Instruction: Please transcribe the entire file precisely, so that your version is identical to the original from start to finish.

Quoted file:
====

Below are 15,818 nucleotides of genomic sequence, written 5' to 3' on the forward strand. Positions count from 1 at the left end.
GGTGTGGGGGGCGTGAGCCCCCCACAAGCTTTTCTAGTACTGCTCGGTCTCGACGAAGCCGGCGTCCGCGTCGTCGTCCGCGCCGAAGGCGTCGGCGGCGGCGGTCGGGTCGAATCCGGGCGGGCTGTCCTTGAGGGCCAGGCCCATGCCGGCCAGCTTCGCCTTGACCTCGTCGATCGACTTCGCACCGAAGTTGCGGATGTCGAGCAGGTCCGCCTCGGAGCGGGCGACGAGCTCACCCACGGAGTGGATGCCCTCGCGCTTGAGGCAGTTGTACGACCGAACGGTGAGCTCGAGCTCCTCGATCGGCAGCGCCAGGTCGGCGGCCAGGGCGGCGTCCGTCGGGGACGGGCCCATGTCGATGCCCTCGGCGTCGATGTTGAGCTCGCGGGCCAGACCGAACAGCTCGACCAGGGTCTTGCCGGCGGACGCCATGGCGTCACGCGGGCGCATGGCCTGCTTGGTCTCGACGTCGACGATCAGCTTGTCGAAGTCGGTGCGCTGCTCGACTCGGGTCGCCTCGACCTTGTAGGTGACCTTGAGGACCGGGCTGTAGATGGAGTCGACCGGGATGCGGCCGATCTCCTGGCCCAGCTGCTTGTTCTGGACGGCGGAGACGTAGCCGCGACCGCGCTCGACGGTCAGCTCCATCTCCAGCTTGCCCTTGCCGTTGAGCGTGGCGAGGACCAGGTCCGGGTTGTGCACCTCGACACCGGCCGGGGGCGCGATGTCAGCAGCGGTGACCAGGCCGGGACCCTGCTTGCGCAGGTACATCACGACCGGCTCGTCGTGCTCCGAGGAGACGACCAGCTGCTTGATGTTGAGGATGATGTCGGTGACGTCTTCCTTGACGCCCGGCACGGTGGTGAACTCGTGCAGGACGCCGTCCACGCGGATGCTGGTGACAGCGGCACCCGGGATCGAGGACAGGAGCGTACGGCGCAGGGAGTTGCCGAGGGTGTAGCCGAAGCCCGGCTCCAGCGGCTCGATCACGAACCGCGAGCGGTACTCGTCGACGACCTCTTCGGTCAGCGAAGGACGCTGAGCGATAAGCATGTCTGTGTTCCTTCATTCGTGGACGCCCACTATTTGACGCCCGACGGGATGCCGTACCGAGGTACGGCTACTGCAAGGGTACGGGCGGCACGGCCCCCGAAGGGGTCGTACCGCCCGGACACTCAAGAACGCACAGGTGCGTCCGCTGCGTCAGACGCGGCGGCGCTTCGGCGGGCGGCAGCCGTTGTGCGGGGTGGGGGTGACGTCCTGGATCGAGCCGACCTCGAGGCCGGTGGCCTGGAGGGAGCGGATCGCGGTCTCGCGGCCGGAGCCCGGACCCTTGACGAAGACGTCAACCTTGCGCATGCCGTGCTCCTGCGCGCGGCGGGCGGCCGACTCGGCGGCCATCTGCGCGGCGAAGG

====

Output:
Below are 15,818 nucleotides of genomic sequence, written 5' to 3' on the forward strand. Positions count from 1 at the left end.
GGTGTGGGGGGCGTGAGCCCCCCACAAGCTTTTCTAGTACTGCTCGGTCTCGACGAAGCCGGCGTCCGCGTCGTCGTCCGCGCCGAAGGCGTCGGCGGCGGCGGTCGGGTCGAATCCGGGCGGGCTGTCCTTGAGGGCCAGGCCCATGCCGGCCAGCTTCGCCTTGACCTCGTCGATCGACTTCGCACCGAAGTTGCGGATGTCGAGCAGGTCCGCCTCGGAGCGGGCGACGAGCTCACCCACGGAGTGGATGCCCTCGCGCTTGAGGCAGTTGTACGACCGAACGGTGAGCTCGAGCTCCTCGATCGGCAGCGCCAGGTCGGCGGCCAGGGCGGCGTCCGTCGGGGACGGGCCCATGTCGATGCCCTCGGCGTCGATGTTGAGCTCGCGGGCCAGACCGAACAGCTCGACCAGGGTCTTGCCGGCGGACGCCATGGCGTCACGCGGGCGCATGGCCTGCTTGGTCTCGACGTCGACGATCAGCTTGTCGAAGTCGGTGCGCTGCTCGACTCGGGTCGCCTCGACCTTGTAGGTGACCTTGAGGACCGGGCTGTAGATGGAGTCGACCGGGATGCGGCCGATCTCCTGGCCCAGCTGCTTGTTCTGGACGGCGGAGACGTAGCCGCGACCGCGCTCGACGGTCAGCTCCATCTCCAGCTTGCCCTTGCCGTTGAGCGTGGCGAGGACCAGGTCCGGGTTGTGCACCTCGACACCGGCCGGGGGCGCGATGTCAGCAGCGGTGACCAGGCCGGGACCCTGCTTGCGCAGGTACATCACGACCGGCTCGTCGTGCTCCGAGGAGACGACCAGCTGCTTGATGTTGAGGATGATGTCGGTGACGTCTTCCTTGACGCCCGGCACGGTGGTGAACTCGTGCAGGACGCCGTCCACGCGGATGCTGGTGACAGCGGCACCCGGGATCGAGGACAGGAGCGTACGGCGCAGGGAGTTGCCGAGGGTGTAGCCGAAGCCCGGCTCCAGCGGCTCGATCACGAACCGCGAGCGGTACTCGTCGACGACCTCTTCGGTCAGCGAAGGACGCTGAGCGATAAGCATGTCTGTGTTCCTTCATTCGTGGACGCCCACTATTTGACGCCCGACGGGATGCCGTACCGAGGTACGGCTACTGCAAGGGTACGGGCGGCACGGCCCCCGAAGGGGTCGTACCGCCCGGACACTCAAGAACGCACAGGTGCGTCCGCTGCGTCAGACGCGGCGGCGCTTCGGCGGGCGGCAGCCGTTGTGCGGGGTGGGGGTGACGTCCTGGATCGAGCCGACCTCGAGGCCGGTGGCCTGGAGGGAGCGGATCGCGGTCTCGCGGCCGGAGCCCGGACCCTTGACGAAGACGTCAACCTTGCGCATGCCGTGCTCCTGCGCGCGGCGGGCGGCCGACTCGGCGGCCATCTGCGCGGCGAAGG